Title: The Invasion of the Tearling (The Queen of the Tearling #2)
Author: Erika Johansen
Release Date: June 9, 2015
Acquired Via: Publisher
With each passing day, Kelsea Glynn is growing into her new responsibilities as Queen of the Tearling. By stopping the shipments of slaves to the neighboring kingdom of Mortmesne, she crossed the Red Queen, a brutal ruler whose power derives from dark magic, who is sending her fearsome army into the Tearling to take what is hers. And nothing can stop the invasion.
But as the Mort army draws ever closer, Kelsea develops a mysterious connection to a time before the Crossing, and she finds herself relying on a strange and possibly dangerous ally: a woman named Lily, fighting for her life in a world where being female can feel like a crime. The fate of the Tearling —and that of Kelsea’s own soul—may rest with Lily and her story, but Kelsea may not have enough time to find out.
Read our reviews of the first book, Queen of the Tearling, here:
The Invasion of the Tearling was a much better book than The Queen of the Tearling, although it took a little while to get there, and I really liked The Queen of the Tearling. The book opens with a character that I really didn’t remember from the first book, and honestly didn't care about. His name was Hall, and he was a Tearling solider. I just wanted to read about Kelsea and the Fetch. I'm so sad that there was only one real Fetch scene, and it was way too short. There better be more Fetch scenes in the third book, that's all I'm saying.
Most of my complaints with the first book were regarding the world building and the lack of an explanation for "the Crossing". Well, that was all answered, and the world building improved ten-fold, although the pacing was directly affected by it. It didn't seem like much of anything happened in the first couple of chapters (and these are longgggggg) chapters, but there were little hints sprinkled throughout. It all comes together in the end, but the first half seems to lack action. BUT, pretty much all of my questions were answered, except of course about the Fetch, my absolute favorite thing about these books. There's also some unanswered questions about the dark thing and what happened to Father Tyler?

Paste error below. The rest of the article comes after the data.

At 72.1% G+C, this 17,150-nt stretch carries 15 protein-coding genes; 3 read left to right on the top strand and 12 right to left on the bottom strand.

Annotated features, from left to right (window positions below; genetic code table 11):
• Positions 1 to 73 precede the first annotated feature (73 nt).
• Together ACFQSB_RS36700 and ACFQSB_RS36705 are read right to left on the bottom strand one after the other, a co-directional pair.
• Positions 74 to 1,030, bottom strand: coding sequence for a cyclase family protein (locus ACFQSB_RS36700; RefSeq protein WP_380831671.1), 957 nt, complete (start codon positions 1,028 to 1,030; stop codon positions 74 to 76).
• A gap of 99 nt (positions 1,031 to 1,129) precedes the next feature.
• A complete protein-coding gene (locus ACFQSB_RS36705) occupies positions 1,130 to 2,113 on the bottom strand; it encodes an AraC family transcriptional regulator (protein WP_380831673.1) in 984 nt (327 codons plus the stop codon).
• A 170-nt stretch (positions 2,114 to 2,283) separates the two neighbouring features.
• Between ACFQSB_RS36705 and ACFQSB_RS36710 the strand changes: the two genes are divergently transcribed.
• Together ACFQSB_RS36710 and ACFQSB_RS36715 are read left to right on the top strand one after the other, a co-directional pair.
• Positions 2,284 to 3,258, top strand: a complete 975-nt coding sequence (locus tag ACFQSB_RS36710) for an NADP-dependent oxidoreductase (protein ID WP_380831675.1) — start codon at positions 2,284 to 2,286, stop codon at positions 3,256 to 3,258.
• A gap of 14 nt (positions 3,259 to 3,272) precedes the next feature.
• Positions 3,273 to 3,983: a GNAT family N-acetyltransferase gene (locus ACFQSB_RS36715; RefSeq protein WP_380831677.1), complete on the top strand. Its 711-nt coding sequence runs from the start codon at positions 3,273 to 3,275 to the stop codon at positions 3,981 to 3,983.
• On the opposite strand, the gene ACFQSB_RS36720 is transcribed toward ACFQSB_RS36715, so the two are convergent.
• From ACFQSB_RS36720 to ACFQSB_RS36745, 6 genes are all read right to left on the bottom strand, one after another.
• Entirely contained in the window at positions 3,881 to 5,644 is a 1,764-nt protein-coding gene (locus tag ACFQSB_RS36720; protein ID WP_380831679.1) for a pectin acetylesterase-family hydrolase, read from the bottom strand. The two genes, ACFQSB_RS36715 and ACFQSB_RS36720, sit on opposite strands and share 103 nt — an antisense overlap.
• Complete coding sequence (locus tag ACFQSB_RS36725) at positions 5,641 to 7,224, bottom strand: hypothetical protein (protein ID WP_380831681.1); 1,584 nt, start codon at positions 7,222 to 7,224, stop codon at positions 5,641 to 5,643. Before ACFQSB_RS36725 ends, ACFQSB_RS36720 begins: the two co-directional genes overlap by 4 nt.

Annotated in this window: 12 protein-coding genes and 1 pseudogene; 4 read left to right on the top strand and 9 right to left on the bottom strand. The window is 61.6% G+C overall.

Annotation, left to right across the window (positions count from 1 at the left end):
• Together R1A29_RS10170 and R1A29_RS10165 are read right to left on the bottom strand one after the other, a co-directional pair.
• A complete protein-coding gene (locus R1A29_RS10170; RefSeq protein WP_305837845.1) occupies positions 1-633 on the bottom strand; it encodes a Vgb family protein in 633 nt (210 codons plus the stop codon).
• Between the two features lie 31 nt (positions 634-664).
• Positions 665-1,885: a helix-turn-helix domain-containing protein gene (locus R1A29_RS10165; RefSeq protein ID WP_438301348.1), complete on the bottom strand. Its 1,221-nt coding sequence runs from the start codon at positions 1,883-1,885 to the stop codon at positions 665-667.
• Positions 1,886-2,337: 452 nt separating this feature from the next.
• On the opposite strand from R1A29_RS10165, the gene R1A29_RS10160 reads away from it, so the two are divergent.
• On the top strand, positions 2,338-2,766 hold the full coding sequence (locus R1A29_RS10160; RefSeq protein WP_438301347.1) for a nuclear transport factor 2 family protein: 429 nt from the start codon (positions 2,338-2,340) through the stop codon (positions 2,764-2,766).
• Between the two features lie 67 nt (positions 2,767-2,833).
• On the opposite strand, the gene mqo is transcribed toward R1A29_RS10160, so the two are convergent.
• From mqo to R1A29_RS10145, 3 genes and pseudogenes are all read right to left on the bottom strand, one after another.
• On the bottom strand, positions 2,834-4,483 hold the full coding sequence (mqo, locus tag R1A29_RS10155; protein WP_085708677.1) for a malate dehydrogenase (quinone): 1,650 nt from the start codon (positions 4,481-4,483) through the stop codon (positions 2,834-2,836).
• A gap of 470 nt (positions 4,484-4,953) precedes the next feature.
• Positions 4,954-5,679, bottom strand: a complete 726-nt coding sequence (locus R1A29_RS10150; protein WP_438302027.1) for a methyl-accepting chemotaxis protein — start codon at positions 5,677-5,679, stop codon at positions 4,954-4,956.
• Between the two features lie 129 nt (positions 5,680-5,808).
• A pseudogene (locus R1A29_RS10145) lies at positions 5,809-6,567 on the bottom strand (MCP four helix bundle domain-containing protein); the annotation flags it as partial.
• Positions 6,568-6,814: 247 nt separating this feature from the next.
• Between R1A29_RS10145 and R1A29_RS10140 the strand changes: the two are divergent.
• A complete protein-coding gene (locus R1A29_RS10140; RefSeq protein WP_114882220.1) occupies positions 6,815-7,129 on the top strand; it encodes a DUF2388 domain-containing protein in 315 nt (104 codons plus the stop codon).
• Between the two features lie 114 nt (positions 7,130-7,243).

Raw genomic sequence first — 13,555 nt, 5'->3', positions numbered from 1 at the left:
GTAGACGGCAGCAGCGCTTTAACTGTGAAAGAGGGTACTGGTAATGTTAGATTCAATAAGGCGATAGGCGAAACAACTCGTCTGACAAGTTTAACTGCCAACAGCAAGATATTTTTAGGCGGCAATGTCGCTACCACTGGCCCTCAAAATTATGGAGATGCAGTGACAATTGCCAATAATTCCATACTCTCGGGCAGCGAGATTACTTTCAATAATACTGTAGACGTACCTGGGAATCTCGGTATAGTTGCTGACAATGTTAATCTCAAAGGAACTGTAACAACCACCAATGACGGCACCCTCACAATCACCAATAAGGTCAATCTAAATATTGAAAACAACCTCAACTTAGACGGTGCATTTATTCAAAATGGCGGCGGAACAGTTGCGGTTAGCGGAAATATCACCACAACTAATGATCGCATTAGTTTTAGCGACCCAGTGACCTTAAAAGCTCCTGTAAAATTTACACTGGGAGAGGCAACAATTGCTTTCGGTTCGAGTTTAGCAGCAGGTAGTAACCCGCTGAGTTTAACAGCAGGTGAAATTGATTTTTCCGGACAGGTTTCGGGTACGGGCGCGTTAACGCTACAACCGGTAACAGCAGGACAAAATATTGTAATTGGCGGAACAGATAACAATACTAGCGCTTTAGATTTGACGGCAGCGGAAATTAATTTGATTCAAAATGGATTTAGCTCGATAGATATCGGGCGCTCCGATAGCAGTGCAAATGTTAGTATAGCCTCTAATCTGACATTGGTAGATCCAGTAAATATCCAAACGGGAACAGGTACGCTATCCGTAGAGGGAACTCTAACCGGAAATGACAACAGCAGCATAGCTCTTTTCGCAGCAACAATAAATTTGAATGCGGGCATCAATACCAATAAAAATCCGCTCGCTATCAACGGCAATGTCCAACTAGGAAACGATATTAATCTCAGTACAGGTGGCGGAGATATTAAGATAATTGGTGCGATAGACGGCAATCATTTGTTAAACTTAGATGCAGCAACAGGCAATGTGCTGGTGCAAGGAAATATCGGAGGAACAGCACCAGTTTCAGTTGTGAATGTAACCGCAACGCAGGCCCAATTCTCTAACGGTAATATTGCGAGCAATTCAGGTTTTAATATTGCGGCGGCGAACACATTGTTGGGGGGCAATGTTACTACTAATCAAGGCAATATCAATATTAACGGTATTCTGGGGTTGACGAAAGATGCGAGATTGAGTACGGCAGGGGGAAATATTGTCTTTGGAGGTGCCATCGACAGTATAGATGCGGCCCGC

Not only is The Invasion of the Tearling a much stronger book, it is also a much grittier book. There is a little bit of gratuitous violence, so be warned. Kelsea is also a much stronger and harder character, sometimes so much so that she's hard to be likable, but that makes her all the more believable. She's a queen trying to save her country and people; not every decision is going to win everyone's hearts. She's also not mooning over a boy with every single breath. Sure, she does do a little bit of mooning, but she's a teenager so that's believable. The few scenes regarding the boys just show that Kelsea is real and not a child anymore.
The Invasion of the Tearling does some flash-backs to the pre-Crossing time, and I kind of wish that those scenes would have been shorter. Some of it was pretty brutal, and there was a lot of repetition just for effect. It was hard to feel bad for Lily because a lot of women had it a lot worse and most women had it just as bad. And, we kind of see where the Crossing ended up, so I just wanted to know what was going to happen with the Tearling.
Another one of my issues with The Queen of the Tearling was the over-emphasis with Kelsea's "ugliness". Kelsea becomes magically pretty in the sequel, and I don't like it much better. I just wish that Kelsea would have stayed unattractive, and it wouldn't have been a big deal. It would have made a better story.
If you liked The Queen of the Tearling, especially if your only problems with it were the world building, you'll probably really like The Invasion of the Tearling. However, if you didn't like Kelsea or some other aspect of the first book other than the world building concerning the Crossing, you probably won't like The Invasion of the Tearling.
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To satisfy FTC guidelines, I am disclosing that I each received a copy of the novel from the publisher through Edelweiss in exchange for an unbiased review.